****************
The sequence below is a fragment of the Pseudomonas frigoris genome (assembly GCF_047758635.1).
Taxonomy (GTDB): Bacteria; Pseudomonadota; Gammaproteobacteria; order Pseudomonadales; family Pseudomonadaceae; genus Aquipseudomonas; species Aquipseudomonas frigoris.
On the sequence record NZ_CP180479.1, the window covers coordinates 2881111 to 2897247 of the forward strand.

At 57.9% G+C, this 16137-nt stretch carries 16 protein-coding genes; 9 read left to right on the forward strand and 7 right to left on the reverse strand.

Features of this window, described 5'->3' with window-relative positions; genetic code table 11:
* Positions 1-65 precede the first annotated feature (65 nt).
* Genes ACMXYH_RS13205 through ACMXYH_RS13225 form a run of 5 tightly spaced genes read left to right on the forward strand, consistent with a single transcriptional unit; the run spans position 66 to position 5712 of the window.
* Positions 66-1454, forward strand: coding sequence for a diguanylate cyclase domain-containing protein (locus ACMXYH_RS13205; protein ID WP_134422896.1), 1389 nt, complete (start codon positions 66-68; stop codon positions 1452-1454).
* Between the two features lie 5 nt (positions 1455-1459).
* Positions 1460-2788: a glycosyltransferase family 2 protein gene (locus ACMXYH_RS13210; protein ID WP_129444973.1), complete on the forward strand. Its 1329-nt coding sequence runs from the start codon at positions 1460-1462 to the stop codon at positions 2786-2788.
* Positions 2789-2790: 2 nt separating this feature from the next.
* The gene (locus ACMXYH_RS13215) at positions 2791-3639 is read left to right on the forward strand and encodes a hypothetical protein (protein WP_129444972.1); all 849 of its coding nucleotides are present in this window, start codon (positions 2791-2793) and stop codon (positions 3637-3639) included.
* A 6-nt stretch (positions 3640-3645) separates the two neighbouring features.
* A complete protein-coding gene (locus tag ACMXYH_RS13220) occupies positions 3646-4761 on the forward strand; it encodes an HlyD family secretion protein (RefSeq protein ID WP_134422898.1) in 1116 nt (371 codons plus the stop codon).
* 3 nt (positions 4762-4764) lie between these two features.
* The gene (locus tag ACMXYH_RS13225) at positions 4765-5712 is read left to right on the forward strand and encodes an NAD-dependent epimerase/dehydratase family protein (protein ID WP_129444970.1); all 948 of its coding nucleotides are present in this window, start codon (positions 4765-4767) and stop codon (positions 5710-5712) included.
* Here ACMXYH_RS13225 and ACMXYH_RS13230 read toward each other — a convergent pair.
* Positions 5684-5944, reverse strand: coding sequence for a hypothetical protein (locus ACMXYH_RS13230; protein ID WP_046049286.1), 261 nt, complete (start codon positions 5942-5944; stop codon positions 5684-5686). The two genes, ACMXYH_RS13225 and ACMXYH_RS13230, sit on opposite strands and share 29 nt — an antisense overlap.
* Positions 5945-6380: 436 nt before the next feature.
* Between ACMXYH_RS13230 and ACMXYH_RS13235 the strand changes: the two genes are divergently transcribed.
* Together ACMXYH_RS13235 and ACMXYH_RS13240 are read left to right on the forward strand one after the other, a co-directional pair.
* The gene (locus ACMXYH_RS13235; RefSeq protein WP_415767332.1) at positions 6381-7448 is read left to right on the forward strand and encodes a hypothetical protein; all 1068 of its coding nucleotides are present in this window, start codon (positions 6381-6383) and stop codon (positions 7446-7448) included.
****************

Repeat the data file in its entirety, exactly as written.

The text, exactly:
The sequence below is a fragment of the Pseudomonas frigoris genome (assembly GCF_047758635.1).
Taxonomy (GTDB): Bacteria; Pseudomonadota; Gammaproteobacteria; order Pseudomonadales; family Pseudomonadaceae; genus Aquipseudomonas; species Aquipseudomonas frigoris.
On the sequence record NZ_CP180479.1, the window covers coordinates 2881111 to 2897247 of the forward strand.

At 57.9% G+C, this 16137-nt stretch carries 16 protein-coding genes; 9 read left to right on the forward strand and 7 right to left on the reverse strand.

Features of this window, described 5'->3' with window-relative positions; genetic code table 11:
* Positions 1-65 precede the first annotated feature (65 nt).
* Genes ACMXYH_RS13205 through ACMXYH_RS13225 form a run of 5 tightly spaced genes read left to right on the forward strand, consistent with a single transcriptional unit; the run spans position 66 to position 5712 of the window.
* Positions 66-1454, forward strand: coding sequence for a diguanylate cyclase domain-containing protein (locus ACMXYH_RS13205; protein ID WP_134422896.1), 1389 nt, complete (start codon positions 66-68; stop codon positions 1452-1454).
* Between the two features lie 5 nt (positions 1455-1459).
* Positions 1460-2788: a glycosyltransferase family 2 protein gene (locus ACMXYH_RS13210; protein ID WP_129444973.1), complete on the forward strand. Its 1329-nt coding sequence runs from the start codon at positions 1460-1462 to the stop codon at positions 2786-2788.
* Positions 2789-2790: 2 nt separating this feature from the next.
* The gene (locus ACMXYH_RS13215) at positions 2791-3639 is read left to right on the forward strand and encodes a hypothetical protein (protein WP_129444972.1); all 849 of its coding nucleotides are present in this window, start codon (positions 2791-2793) and stop codon (positions 3637-3639) included.
* A 6-nt stretch (positions 3640-3645) separates the two neighbouring features.
* A complete protein-coding gene (locus tag ACMXYH_RS13220) occupies positions 3646-4761 on the forward strand; it encodes an HlyD family secretion protein (RefSeq protein ID WP_134422898.1) in 1116 nt (371 codons plus the stop codon).
* 3 nt (positions 4762-4764) lie between these two features.
* The gene (locus tag ACMXYH_RS13225) at positions 4765-5712 is read left to right on the forward strand and encodes an NAD-dependent epimerase/dehydratase family protein (protein ID WP_129444970.1); all 948 of its coding nucleotides are present in this window, start codon (positions 4765-4767) and stop codon (positions 5710-5712) included.
* Here ACMXYH_RS13225 and ACMXYH_RS13230 read toward each other — a convergent pair.
* Positions 5684-5944, reverse strand: coding sequence for a hypothetical protein (locus ACMXYH_RS13230; protein ID WP_046049286.1), 261 nt, complete (start codon positions 5942-5944; stop codon positions 5684-5686). The two genes, ACMXYH_RS13225 and ACMXYH_RS13230, sit on opposite strands and share 29 nt — an antisense overlap.
* Positions 5945-6380: 436 nt before the next feature.
* Between ACMXYH_RS13230 and ACMXYH_RS13235 the strand changes: the two genes are divergently transcribed.
* Together ACMXYH_RS13235 and ACMXYH_RS13240 are read left to right on the forward strand one after the other, a co-directional pair.
* The gene (locus ACMXYH_RS13235; RefSeq protein WP_415767332.1) at positions 6381-7448 is read left to right on the forward strand and encodes a hypothetical protein; all 1068 of its coding nucleotides are present in this window, start codon (positions 6381-6383) and stop codon (positions 7446-7448) included.